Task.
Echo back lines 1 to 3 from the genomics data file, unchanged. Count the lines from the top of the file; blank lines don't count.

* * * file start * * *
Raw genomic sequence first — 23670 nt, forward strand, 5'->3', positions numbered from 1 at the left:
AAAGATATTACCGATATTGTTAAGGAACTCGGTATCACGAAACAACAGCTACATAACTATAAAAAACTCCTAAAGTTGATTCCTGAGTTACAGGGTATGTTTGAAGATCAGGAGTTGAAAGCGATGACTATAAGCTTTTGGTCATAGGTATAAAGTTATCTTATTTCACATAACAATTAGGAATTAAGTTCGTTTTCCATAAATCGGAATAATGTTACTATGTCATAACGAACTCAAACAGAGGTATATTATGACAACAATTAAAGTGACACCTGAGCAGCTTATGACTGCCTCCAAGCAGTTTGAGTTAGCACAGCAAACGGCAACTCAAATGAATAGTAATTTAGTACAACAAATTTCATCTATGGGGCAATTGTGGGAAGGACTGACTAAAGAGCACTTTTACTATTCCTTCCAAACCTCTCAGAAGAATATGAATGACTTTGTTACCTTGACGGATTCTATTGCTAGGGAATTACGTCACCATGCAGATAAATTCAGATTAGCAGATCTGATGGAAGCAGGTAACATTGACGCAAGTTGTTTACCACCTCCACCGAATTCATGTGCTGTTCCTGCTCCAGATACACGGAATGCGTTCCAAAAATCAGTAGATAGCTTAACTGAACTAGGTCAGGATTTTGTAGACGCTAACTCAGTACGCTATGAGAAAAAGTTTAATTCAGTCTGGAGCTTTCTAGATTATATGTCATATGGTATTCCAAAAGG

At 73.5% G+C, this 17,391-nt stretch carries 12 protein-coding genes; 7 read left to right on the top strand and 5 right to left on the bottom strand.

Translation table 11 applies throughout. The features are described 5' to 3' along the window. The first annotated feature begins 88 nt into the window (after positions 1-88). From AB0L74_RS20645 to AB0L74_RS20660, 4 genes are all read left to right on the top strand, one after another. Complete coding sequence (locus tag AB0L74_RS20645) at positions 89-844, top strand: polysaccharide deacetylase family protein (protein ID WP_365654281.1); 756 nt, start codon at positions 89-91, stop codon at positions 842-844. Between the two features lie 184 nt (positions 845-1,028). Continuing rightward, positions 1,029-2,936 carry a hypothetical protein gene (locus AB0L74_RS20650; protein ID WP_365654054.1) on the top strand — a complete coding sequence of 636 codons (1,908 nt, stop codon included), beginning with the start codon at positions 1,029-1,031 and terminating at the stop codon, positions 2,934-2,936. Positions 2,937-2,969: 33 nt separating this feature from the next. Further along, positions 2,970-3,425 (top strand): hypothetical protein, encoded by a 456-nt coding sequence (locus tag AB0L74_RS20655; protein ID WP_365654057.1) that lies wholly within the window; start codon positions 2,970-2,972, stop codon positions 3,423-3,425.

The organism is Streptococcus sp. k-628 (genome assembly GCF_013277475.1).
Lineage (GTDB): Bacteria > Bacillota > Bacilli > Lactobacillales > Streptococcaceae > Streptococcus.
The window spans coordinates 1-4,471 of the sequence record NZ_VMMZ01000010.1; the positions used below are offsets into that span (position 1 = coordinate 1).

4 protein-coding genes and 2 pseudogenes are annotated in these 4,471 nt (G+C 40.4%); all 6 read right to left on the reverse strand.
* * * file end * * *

Raw genomic sequence first — 23670 nt, forward strand, 5'->3', positions numbered from 1 at the left:
AAAGATATTACCGATATTGTTAAGGAACTCGGTATCACGAAACAACAGCTACATAACTATAAAAAACTCCTAAAGTTGATTCCTGAGTTACAGGGTATGTTTGAAGATCAGGAGTTGAAAGCGATGACTATAAGCTTTTGGTCATAGGTATAAAGTTATCTTATTTCACATAACAATTAGGAATTAAGTTCGTTTTCCATAAATCGGAATAATGTTACTATGTCATAACGAACTCAAACAGAGGTATATTATGACAACAATTAAAGTGACACCTGAGCAGCTTATGACTGCCTCCAAGCAGTTTGAGTTAGCACAGCAAACGGCAACTCAAATGAATAGTAATTTAGTACAACAAATTTCATCTATGGGGCAATTGTGGGAAGGACTGACTAAAGAGCACTTTTACTATTCCTTCCAAACCTCTCAGAAGAATATGAATGACTTTGTTACCTTGACGGATTCTATTGCTAGGGAATTACGTCACCATGCAGATAAATTCAGATTAGCAGATCTGATGGAAGCAGGTAACATTGACGCAAGTTGTTTACCACCTCCACCGAATTCATGTGCTGTTCCTGCTCCAGATACACGGAATGCGTTCCAAAAATCAGTAGATAGCTTAACTGAACTAGGTCAGGATTTTGTAGACGCTAACTCAGTACGCTATGAGAAAAAGTTTAATTCAGTCTGGAGCTTTCTAGATTATATGTCATATGGTATTCCAAAAGG

At 73.5% G+C, this 17,391-nt stretch carries 12 protein-coding genes; 7 read left to right on the top strand and 5 right to left on the bottom strand.